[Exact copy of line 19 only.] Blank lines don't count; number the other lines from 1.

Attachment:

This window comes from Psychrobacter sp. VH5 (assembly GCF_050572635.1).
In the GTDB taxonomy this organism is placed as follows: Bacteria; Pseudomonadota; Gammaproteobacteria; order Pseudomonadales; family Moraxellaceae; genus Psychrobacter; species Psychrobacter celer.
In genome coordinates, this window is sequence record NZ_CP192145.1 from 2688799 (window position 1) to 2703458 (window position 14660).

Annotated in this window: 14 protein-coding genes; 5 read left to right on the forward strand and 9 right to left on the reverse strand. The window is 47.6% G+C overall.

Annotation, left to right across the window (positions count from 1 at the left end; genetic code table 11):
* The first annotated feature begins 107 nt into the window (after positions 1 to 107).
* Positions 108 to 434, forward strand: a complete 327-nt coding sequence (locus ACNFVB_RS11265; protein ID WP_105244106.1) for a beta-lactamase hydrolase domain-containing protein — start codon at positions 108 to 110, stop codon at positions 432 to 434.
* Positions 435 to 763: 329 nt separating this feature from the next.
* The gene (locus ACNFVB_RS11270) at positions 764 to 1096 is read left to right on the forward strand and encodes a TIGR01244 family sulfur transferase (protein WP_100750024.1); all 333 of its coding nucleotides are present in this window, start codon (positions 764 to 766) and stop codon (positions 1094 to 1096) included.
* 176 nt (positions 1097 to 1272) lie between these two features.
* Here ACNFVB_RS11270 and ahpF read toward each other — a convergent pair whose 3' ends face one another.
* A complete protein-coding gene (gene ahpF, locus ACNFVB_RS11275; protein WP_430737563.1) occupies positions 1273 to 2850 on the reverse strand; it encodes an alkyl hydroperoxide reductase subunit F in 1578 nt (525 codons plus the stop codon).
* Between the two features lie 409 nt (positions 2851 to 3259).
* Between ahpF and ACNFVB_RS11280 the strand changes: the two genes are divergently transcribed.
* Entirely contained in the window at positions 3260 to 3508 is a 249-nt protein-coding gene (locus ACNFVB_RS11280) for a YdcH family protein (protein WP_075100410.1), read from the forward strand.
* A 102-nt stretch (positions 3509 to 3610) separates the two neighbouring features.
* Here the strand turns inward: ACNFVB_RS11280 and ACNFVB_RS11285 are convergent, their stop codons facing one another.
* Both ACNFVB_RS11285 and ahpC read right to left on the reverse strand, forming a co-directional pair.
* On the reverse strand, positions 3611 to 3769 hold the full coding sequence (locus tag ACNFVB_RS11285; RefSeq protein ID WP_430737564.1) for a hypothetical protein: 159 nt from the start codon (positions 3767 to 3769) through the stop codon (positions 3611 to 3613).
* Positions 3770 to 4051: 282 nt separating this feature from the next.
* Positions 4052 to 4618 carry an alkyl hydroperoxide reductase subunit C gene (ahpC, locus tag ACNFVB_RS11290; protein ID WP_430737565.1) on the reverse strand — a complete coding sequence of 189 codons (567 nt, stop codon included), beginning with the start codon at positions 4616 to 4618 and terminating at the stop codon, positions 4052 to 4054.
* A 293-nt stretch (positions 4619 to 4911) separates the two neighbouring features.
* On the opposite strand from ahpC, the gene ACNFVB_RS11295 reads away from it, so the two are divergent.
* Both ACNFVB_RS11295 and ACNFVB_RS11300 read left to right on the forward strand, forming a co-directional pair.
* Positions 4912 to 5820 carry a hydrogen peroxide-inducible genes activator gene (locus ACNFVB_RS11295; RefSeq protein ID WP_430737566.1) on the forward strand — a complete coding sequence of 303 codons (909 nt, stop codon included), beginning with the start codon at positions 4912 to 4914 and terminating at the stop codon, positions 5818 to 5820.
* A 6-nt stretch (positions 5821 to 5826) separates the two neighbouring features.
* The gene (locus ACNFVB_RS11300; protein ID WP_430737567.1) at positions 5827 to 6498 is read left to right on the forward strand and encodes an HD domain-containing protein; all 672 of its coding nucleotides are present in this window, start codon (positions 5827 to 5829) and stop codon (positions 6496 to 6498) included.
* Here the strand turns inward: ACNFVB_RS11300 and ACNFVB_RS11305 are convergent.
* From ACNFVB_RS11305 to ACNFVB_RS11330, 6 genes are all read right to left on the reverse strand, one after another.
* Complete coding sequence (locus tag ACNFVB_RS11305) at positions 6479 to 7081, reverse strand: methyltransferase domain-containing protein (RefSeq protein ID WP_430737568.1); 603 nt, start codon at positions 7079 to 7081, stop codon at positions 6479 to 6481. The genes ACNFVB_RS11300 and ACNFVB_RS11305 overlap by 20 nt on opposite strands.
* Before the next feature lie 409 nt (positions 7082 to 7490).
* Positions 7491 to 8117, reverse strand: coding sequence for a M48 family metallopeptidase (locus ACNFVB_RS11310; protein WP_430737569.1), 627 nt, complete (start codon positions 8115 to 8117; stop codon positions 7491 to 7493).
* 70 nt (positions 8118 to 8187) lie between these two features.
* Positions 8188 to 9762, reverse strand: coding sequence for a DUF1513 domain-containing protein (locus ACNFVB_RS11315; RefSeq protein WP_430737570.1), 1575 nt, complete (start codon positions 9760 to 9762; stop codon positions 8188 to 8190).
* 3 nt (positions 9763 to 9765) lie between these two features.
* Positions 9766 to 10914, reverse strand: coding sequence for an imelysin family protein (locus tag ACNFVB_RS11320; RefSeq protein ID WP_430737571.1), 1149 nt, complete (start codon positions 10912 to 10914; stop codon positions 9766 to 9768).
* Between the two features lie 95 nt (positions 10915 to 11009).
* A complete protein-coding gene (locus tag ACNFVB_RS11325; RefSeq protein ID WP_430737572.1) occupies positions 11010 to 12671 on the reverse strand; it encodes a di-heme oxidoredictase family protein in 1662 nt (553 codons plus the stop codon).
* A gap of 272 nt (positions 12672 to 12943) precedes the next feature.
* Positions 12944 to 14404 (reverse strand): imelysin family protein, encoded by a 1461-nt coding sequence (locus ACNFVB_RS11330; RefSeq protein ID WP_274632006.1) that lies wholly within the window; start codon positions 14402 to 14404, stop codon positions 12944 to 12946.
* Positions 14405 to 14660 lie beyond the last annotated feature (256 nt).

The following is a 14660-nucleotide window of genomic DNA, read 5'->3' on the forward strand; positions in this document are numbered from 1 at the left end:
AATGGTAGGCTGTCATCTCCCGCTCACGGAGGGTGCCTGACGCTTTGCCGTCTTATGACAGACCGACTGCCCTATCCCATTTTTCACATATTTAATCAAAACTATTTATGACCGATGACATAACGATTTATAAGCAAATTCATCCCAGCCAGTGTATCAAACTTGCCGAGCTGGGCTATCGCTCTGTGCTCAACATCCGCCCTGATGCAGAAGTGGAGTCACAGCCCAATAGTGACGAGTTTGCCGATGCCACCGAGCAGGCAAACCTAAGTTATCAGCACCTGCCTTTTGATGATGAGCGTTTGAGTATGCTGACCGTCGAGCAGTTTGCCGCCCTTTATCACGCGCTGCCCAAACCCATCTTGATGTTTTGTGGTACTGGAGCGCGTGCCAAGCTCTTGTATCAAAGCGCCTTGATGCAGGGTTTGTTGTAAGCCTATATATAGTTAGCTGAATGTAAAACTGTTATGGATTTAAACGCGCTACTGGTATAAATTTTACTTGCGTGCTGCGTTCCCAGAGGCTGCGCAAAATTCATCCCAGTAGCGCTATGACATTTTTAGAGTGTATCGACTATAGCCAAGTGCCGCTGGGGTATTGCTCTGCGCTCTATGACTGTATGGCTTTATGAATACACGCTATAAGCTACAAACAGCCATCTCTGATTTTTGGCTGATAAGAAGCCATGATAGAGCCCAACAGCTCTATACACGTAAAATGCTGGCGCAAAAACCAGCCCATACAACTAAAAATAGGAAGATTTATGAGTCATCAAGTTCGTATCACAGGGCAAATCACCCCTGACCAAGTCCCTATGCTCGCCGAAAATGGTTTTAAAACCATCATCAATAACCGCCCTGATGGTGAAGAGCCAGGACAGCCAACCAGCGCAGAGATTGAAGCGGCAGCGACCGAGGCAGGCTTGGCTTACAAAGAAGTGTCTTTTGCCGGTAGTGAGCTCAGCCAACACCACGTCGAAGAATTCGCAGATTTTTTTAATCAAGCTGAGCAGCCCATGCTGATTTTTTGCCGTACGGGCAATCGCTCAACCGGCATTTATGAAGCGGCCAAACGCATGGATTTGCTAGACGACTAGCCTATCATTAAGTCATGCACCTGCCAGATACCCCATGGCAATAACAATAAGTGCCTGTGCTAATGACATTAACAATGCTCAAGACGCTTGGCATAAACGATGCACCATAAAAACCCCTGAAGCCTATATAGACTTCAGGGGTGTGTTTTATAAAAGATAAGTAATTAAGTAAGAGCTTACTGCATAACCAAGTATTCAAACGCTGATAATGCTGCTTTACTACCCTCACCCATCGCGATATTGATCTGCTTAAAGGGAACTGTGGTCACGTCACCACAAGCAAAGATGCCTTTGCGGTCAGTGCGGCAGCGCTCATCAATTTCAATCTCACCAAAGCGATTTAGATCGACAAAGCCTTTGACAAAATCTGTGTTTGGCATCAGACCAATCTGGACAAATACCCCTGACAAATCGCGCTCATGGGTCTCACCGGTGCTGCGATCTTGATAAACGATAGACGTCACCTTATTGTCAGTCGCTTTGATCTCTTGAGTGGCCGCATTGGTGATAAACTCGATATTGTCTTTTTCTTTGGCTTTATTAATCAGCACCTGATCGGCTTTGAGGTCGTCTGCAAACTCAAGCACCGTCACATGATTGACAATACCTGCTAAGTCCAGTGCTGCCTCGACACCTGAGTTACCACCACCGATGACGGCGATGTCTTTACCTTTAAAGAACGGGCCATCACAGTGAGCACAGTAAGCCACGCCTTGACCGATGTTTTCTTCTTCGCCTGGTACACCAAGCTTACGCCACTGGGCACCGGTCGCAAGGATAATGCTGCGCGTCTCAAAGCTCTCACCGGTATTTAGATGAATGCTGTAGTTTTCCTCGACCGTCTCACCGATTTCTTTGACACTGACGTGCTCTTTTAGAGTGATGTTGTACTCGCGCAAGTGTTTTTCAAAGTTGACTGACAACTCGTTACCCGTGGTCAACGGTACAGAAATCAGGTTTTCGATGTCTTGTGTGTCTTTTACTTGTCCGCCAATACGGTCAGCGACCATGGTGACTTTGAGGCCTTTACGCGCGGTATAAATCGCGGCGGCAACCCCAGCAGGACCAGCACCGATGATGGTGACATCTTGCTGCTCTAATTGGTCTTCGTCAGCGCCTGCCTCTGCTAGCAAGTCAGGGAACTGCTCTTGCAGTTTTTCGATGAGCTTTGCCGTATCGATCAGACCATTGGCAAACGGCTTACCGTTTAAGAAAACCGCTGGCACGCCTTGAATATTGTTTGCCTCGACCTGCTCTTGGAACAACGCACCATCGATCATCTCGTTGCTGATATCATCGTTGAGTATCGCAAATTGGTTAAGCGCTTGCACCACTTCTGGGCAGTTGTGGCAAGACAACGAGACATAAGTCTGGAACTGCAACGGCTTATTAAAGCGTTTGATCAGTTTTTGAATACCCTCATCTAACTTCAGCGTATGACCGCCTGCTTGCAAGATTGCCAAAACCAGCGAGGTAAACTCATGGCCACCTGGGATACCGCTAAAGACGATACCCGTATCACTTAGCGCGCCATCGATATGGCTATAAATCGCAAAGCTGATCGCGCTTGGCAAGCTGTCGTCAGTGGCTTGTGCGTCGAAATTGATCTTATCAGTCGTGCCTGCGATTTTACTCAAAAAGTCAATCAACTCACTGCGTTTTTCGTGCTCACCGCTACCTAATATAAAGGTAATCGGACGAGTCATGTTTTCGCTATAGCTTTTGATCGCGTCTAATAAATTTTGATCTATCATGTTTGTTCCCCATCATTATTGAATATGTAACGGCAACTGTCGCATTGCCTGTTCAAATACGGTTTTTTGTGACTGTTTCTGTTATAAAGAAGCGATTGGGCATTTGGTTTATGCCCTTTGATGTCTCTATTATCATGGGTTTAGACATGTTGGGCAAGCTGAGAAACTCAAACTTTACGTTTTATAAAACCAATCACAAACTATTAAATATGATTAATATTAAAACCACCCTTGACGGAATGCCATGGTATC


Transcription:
* On the reverse strand, positions 3611 to 3769 hold the full coding sequence (locus tag ACNFVB_RS11285; RefSeq protein ID WP_430737564.1) for a hypothetical protein: 159 nt from the start codon (positions 3767 to 3769) through the stop codon (positions 3611 to 3613).